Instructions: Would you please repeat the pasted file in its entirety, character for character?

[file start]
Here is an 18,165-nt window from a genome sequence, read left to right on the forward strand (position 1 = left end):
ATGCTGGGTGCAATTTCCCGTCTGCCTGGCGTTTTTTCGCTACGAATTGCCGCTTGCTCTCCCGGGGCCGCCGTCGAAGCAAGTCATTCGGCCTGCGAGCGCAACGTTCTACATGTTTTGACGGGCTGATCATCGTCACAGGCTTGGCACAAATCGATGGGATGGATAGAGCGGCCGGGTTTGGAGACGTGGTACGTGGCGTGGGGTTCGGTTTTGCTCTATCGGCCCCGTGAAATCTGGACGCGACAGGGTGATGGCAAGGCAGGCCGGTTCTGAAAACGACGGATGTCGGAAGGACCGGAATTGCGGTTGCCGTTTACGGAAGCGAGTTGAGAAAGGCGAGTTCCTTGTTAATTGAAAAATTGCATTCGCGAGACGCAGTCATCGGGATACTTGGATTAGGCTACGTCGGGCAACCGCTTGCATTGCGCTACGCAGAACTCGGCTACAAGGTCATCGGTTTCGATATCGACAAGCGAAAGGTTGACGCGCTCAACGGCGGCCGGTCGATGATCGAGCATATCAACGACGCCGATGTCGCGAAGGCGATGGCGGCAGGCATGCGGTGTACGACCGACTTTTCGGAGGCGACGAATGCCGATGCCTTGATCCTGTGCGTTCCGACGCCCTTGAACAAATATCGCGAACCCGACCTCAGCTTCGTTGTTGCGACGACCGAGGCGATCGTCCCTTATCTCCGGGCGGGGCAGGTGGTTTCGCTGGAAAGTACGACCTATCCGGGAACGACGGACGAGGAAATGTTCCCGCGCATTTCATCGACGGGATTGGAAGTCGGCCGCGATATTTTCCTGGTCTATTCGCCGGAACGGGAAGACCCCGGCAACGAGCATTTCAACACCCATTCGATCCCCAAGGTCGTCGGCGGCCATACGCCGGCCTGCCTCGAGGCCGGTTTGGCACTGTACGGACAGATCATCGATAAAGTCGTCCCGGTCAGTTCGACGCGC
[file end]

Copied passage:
Here is an 18,165-nt window from a genome sequence, read left to right on the forward strand (position 1 = left end):
ATGCTGGGTGCAATTTCCCGTCTGCCTGGCGTTTTTTCGCTACGAATTGCCGCTTGCTCTCCCGGGGCCGCCGTCGAAGCAAGTCATTCGGCCTGCGAGCGCAACGTTCTACATGTTTTGACGGGCTGATCATCGTCACAGGCTTGGCACAAATCGATGGGATGGATAGAGCGGCCGGGTTTGGAGACGTGGTACGTGGCGTGGGGTTCGGTTTTGCTCTATCGGCCCCGTGAAATCTGGACGCGACAGGGTGATGGCAAGGCAGGCCGGTTCTGAAAACGACGGATGTCGGAAGGACCGGAATTGCGGTTGCCGTTTACGGAAGCGAGTTGAGAAAGGCGAGTTCCTTGTTAATTGAAAAATTGCATTCGCGAGACGCAGTCATCGGGATACTTGGATTAGGCTACGTCGGGCAACCGCTTGCATTGCGCTACGCAGAACTCGGCTACAAGGTCATCGGTTTCGATATCGACAAGCGAAAGGTTGACGCGCTCAACGGCGGCCGGTCGATGATCGAGCATATCAACGACGCCGATGTCGCGAAGGCGATGGCGGCAGGCATGCGGTGTACGACCGACTTTTCGGAGGCGACGAATGCCGATGCCTTGATCCTGTGCGTTCCGACGCCCTTGAACAAATATCGCGAACCCGACCTCAGCTTCGTTGTTGCGACGACCGAGGCGATCGTCCCTTATCTCCGGGCGGGGCAGGTGGTTTCGCTGGAAAGTACGACCTATCCGGGAACGACGGACGAGGAAATGTTCCCGCGCATTTCATCGACGGGATTGGAAGTCGGCCGCGATATTTTCCTGGTCTATTCGCCGGAACGGGAAGACCCCGGCAACGAGCATTTCAACACCCATTCGATCCCCAAGGTCGTCGGCGGCCATACGCCGGCCTGCCTCGAGGCCGGTTTGGCACTGTACGGACAGATCATCGATAAAGTCGTCCCGGTCAGTTCGACGCGC